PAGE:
U.S. Rep. Hank Johnson fended off Vernon Jones and Connie Stokes in the Democratic primary July 20 and will face Republican Liz Carter in November’s general election.
Johnson narrowly avoided a runoff for the 4th congressional district that could have pitted him against Jones, a former DeKalb County CEO, or Stokes, a county commissioner and former state senator. He won more than 55 percent of the vote in the primary with 65 percent of district precincts reporting. Jones took about 27 percent of the vote, and Stokes earned approximately 18 percent.
The results are unofficial, however, until the secretary of state certifies them during the week of July 26.
Carter, a business consultant and Johnson’s November opponent, soundly defeated her fellow Republican challengers, grabbing 54.9 percent of the vote. Larry Gause earned 25.3 percent, Victor Armendariz won 10.1 percent and Cory Ruth a won 9.7 percent.
Johnson faced several concerns as he campaigned to keep his seat. He revealed late last year he suffers from Hepatitis C, an infectious liver disease that required he undergo treatment through February. He was also one of few Georgia congressmen who faced challengers in their own party. Democratic Reps. John Lewis, Sanford Bishop and Jim Marshall skated through the primaries unopposed.
Johnson was also briefly the center of an Internet video sensation after he said during a House committee meeting in March he feared the expansion of a U.S. military base on the island of Guam might capsize the entire territory. He later said the comment was a joke, but critics used the video’s viral popularity to question his competency.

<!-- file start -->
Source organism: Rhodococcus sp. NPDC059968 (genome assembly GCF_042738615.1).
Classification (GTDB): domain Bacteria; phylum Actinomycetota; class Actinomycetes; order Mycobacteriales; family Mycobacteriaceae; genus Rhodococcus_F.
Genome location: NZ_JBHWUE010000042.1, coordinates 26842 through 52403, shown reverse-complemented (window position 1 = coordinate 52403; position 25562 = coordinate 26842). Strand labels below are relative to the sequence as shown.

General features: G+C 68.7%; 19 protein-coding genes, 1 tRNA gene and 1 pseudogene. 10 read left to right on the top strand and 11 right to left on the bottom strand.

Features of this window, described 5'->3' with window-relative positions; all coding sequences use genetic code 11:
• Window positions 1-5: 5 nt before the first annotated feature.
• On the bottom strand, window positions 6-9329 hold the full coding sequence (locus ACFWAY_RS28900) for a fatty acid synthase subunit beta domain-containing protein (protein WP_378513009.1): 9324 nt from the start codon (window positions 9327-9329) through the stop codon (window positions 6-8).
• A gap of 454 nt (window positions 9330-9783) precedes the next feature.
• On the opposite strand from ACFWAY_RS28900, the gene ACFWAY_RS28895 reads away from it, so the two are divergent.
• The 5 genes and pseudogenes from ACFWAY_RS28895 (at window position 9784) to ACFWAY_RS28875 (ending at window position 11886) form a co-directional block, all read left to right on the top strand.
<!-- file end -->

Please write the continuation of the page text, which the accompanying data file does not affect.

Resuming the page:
Despite those challenges, Johnson was absent from several debates and political forums held throughout the county, including one held by The Champion Newspaper last month.
On the fundraising front, Johnson buried both his Democratic and Republican challengers, federal elections data show. Johnson raised about $439,035. Jones raised the second most with $37,570. Stokes had a war chest of about $50,000, $17,000 of which she contributed herself. All of Johnson’s Republican challengers combined raised about $65,000, $48,000 of which was given to Carter.
County residents cast votes in two other congressional races. Long-time Rep. John Lewis faced no Democratic challengers for the fifth congressional district. As of press time in the Republican corner, Fenn Little had about 58 percent of the vote over Kelly Nguyen.
In the 13th congressional district, Rep. David Scott defeated his Democratic challengers Mike Murphy and Michael Frisbee in a landslide, taking about 77 percent of the vote. Which Republican he will face in November was unclear as of press time though Mike Crane was leading five challengers with about 30 percent of the vote.